THE director of a waste management company in Bridgwater has been fined over £10,000 after his company failed to remove excess waste by order of the Environment Agency.

Robert Clegg, 34, director of Erwin Rhodes Ltd on Colley Island Industrial Estate, was fined £4,622 and ordered to pay costs of £6,351 on Tuesday, January 30, after he admitted one charge of breaching an environmental permit and another of breaching an enforcement notice.

The case was brought forward by the Environment Agency - and it was found that although the charges were brought against the company, the offences were with the consent or connivance of Mr Clegg.

During a hearing at Taunton Magistrates' Court, the magistrates were told that the company was a permitted waste transfer station.

Between January 2015 and August 2022, 54 of its 61 Compliance Assessment Reports showed breaches to conditions, by taking in more waste than allowed, resulting in a build-up of incorrectly stored and unprocessed waste.

An inspection by Environment Agency officers in April 2022 found waste spilling out of a polythene roofed temporary building, and uncovered skips filled with mixed household waste.Bridgwater Mercury: Mixed household waste spilling out of a temporary building on the site.Mixed household waste spilling out of a temporary building on the site. (Image: Environment Agency)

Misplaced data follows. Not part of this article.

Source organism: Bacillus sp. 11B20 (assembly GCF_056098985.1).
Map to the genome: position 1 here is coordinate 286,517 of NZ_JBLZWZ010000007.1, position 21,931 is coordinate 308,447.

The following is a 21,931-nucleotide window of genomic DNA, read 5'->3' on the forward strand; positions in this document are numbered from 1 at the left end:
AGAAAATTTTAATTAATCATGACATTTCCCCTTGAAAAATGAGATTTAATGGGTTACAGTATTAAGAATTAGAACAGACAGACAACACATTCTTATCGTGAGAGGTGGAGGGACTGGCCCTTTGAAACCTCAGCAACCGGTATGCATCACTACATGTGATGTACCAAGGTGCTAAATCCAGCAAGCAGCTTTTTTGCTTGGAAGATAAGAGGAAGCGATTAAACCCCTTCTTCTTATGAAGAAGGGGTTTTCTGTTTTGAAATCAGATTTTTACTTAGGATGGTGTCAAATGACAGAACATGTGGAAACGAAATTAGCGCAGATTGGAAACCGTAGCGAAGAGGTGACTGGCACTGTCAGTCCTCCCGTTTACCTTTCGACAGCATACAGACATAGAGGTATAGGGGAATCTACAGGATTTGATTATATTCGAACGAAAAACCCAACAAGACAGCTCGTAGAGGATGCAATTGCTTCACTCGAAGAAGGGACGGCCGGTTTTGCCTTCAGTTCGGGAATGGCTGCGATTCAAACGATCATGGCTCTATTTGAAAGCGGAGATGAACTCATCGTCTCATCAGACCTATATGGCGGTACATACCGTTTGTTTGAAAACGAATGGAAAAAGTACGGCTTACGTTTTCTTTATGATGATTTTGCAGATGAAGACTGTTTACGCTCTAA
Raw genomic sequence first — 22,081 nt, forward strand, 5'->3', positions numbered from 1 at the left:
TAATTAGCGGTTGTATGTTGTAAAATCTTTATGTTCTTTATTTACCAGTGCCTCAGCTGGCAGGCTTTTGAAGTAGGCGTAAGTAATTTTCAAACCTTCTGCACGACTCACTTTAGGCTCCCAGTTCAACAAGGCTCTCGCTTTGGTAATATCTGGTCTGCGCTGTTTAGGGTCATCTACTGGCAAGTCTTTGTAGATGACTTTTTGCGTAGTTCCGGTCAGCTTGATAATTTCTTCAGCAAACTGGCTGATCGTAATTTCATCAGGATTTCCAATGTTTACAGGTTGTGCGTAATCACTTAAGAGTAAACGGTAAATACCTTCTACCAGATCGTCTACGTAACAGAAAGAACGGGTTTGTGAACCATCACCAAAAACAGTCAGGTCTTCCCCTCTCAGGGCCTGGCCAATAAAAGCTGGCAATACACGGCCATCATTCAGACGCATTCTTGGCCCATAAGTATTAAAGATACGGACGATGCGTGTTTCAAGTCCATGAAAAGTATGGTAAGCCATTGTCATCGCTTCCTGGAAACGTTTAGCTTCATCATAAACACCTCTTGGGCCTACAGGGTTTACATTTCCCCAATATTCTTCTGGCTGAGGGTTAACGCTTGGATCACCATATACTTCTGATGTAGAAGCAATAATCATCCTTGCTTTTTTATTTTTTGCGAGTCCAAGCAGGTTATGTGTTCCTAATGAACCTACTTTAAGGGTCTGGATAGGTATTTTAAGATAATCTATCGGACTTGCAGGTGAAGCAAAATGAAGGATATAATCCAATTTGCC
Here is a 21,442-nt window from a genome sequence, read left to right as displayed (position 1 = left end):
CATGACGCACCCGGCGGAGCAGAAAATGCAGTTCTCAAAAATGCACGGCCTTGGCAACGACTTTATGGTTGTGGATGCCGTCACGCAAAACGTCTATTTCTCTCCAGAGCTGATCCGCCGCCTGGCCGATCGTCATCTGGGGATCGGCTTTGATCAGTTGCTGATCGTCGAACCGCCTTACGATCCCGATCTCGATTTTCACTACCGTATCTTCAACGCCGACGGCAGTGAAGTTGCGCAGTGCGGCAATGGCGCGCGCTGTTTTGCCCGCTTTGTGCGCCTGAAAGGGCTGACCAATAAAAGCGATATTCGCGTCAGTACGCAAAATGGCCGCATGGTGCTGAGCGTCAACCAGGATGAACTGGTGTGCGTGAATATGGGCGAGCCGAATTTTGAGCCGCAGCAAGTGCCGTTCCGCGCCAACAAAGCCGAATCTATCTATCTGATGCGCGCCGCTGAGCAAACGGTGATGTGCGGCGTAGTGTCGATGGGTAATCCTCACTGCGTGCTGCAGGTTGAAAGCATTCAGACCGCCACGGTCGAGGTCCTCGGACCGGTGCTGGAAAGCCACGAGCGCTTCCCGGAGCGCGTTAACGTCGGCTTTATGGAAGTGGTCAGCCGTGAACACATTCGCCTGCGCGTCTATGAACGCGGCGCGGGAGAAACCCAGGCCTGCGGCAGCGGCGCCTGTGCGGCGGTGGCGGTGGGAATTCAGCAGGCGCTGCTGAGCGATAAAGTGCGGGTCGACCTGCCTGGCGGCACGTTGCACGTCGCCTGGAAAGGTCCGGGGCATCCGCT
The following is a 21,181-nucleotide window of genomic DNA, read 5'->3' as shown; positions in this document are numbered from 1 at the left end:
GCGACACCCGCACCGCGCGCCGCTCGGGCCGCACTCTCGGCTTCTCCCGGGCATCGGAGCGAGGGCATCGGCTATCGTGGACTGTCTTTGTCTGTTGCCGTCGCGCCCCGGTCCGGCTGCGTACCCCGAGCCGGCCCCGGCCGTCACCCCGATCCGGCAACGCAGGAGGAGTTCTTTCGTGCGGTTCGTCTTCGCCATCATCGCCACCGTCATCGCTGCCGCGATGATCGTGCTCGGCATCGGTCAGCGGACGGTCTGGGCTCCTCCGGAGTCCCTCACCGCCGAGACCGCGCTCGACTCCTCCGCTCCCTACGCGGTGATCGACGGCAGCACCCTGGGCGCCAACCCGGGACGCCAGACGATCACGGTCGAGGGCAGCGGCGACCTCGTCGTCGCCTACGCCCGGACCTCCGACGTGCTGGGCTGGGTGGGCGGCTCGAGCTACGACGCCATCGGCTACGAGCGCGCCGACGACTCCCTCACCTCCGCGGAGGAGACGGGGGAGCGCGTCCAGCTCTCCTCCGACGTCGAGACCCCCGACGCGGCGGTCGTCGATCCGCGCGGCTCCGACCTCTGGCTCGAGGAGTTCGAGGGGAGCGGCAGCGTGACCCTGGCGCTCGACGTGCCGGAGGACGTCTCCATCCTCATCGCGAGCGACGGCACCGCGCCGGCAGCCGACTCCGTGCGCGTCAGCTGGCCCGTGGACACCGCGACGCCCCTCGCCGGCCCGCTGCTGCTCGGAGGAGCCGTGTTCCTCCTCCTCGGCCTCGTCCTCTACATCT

Clegg was told that storing inert waste outside of a building was a breach of the company’s permit, and was given two months to remove and dispose of the waste as a result.

However, when officers returned two months later, the amount of waste appeared to have increased, and an enforcement notice was issued ordering its removal within a month, along with proof of the relocation of the waste via transfer notes.

When an officer returned once again a month later, not only had the notice not been complied with, but an open skip containing objects wrapped in plastic and marked “biohazard” was discovered.

Clegg said he did not know what the waste was - so the officer recorded a number of permit breaches, including not having a technically competent manager on site.Bridgwater Mercury: Clegg was deemed 'not technically competent' after a fourth visit from the Environment Agency.Clegg was deemed 'not technically competent' after a fourth visit from the Environment Agency. (Image: Environment Agency)

The following week, Clegg was given a suspension notice closing the site to all business, however this was soon lifted as Clegg was found to have complied with the orders four days later.

During an interview, Clegg admitted breaching permit requirements and failing to comply with the enforcement notice, which he said was due to cash flow problems.

Following the case, a spokesperson for the Environment Agency said: “The company failed to be mindful of the restrictions placed on it by its environmental permit, which are there for good reason.

"Then the company failed to put things right when told to do so.

"These were flagrant breaches, and the company has now rightly been brought to book.”